Many landlords will expect to you sign some form of contract, usually committing you to at least six months. A year is standard in many cases. Read this contract carefully before you sign it – it is a legal agreement.
Also check the Private Residential Tenancies Board (PRTB), which is an organisation set up by the Government which provides information on landlord and tenants rights and from September 2004 all landlords must register new tenancies with the board. Check your landlord is registered and if not, you should ask why.
Deposits are usually about four to six week’s rent, required to be paid in advance of moving in. It covers any damage you may inflict on the property or non-payment of rent. What is considered as damage on a property can often become a tenuous area.
Unscrupulous landlords have been known to keep deposits on shady allegations of damage. Ensure you receive a signed receipt for the amount deposited, and an inventory of the contents and state of the property. This way, you cannot be held accountable for existing damage. If the landlord hasn’t prepared one draw one up yourself and get them to sign it. Remember you cannot set your deposit against the last rent payment due.
A landlord may withhold a deposit (or part of a deposit) only if the tenant has not given proper notice when leaving, or if they have left outstanding bills (i.e. electricity or telephone), or the tenant has caused damage beyond normal wear and tear.
NOTE: Last December (2009), Minister of State for Housing Michael Finneran proposed new legislation governing tenancy disputes. Landlords will face receiving fixed fines of several thousands of euro (likely to be three times the amount of the deposit) if they illegally retain tenants’ deposits.
The legislation which is due to come before the Oireachtas next year will also provide scope for the legal termination of a tenancy where tenants have stopped paying rent during a dispute and will stop tenants from withholding rent as leverage in any disagreement with their landlord.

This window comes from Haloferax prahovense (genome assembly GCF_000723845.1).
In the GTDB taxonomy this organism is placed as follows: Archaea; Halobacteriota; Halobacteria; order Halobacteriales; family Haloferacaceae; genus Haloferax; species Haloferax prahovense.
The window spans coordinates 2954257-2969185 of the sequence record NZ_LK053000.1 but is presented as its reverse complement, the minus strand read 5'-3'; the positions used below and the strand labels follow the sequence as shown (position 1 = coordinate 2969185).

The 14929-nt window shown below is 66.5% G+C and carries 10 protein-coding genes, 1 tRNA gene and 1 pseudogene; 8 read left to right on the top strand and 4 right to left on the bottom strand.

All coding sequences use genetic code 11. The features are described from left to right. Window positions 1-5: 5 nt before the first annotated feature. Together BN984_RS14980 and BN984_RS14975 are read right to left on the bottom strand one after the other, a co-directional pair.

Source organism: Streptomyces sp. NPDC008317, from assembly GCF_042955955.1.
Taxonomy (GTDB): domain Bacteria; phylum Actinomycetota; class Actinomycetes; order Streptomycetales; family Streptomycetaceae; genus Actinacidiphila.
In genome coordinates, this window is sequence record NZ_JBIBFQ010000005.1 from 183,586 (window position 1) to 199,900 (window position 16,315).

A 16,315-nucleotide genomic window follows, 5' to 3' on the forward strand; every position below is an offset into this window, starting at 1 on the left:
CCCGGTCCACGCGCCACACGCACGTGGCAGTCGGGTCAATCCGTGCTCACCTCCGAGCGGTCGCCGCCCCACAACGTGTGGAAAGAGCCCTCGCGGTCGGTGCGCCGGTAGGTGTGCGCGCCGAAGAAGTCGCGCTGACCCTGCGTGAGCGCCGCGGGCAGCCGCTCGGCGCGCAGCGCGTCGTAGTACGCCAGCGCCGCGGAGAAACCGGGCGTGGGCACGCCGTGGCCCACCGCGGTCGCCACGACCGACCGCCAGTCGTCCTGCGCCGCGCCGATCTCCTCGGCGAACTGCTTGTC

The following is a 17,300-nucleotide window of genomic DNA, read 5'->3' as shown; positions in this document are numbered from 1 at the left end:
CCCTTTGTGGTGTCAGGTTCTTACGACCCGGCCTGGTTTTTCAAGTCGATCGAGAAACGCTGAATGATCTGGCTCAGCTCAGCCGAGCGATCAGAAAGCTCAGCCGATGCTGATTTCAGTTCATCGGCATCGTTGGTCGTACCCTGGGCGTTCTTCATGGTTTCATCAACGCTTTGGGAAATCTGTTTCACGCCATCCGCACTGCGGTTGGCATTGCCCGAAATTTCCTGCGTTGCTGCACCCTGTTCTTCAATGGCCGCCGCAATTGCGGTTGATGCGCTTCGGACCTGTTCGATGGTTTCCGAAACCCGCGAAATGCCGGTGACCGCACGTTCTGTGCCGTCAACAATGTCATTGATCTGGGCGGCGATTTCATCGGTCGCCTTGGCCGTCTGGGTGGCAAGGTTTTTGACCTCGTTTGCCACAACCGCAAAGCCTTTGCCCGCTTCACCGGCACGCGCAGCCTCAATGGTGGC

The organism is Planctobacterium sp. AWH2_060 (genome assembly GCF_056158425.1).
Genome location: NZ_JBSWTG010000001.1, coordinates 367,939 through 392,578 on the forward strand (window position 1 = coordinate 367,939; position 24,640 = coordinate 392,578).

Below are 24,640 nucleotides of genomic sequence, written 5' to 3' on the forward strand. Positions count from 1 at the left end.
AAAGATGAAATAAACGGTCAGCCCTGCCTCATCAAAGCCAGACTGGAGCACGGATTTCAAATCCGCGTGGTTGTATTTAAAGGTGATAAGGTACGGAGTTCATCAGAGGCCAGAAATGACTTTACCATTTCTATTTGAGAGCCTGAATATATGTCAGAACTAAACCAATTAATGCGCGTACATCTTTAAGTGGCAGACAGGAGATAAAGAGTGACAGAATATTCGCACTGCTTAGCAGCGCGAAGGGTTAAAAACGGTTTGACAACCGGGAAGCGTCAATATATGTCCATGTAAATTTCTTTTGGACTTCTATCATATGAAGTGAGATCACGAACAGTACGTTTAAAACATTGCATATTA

Your landlord has a right to reasonable access to carry out emergency repairs, but elsewhere they should always ask for your permission and should give you at least 24 hours notice.
Landlords cannot take or retain tenants’ property even if they are behind with the rent.
Insure your belongings
You will need to consider buying insurance for your belongings. Although the landlord will usually be responsible for insuring the property and the items in it that do not belong to you, the possessions that you bring with you are unlikely to be covered.
If disputes arise
If a dispute arises regarding private tenancy agreements, you may take your case to the Private Residential Tenancies Board (PRTB).
One of its main functions is to mediate disputes between landlords and tenants in private rented accommodation.
A landlord must:
- Register the tenancy with the PRTB and also provide the tenant with a rent book or statement of rent paid
- Make sure the tenant has correct contact details so they can easily get in touch with the landlord (or the agent’s details)
- Insure the property (If it is impossible to get insurance or the cost is unreasonable this does not apply.) Check this out with your local Credit Union.
- Ensure the property meets certain minimum standards and repair and maintain the interior of the property to the standard it was in at the start of the tenancy
- Compensate the tenants for any repairs the tenants carry out which are under your remit
- Provide the tenant with information about any agents authorised to deal on your behalf – management companies, relatives if they are collecting rent etc
- Give 28 days notice of any rent reviews and provide tenants with a valid notice of termination in writing if this situation arises (see below on terminating contracts)
If the landlord wants you to leave?
Any termination notice given must be in writing and signed by the landlord or an authorised agent. If the tenancy is longer than six months the landlord must explain the reason for terminating the tenancy and state that any issue with the termination must be referred to the PRTB within 28 days from the receipt of the notice.
Landlords can terminate a tenancy that has lasted between six months and four years in the following circumstances:
- After three and a half years
- If the landlord needs the property for yourself or an immediate family member
- If the tenant does not comply with the obligations of the tenancy
- If you want to sell or refurnish the property
- If the property is no longer suited to the tenants’ needs (for example you rent a one-bedroom flat to a couple and two more people move in, causing overcrowding)
- Any notice given must be in writing and be signed by you or an authorised agent. It must list the date of termination, the reason (if tenancy is longer than six months), and state any issue with the termination must be referred to the PRTB within 28 days from the receipt of the notice.
The length of notice depends on the length of the tenancy.
Length of tenancy notice by landlord
Less than 6 months: 4 weeks
6 months to a year: 5 weeks
1 – 2 years: 6 weeks
2 – 3 years: 8 weeks
3 – 4 years: 12 weeks
4 years or more: 16 weeks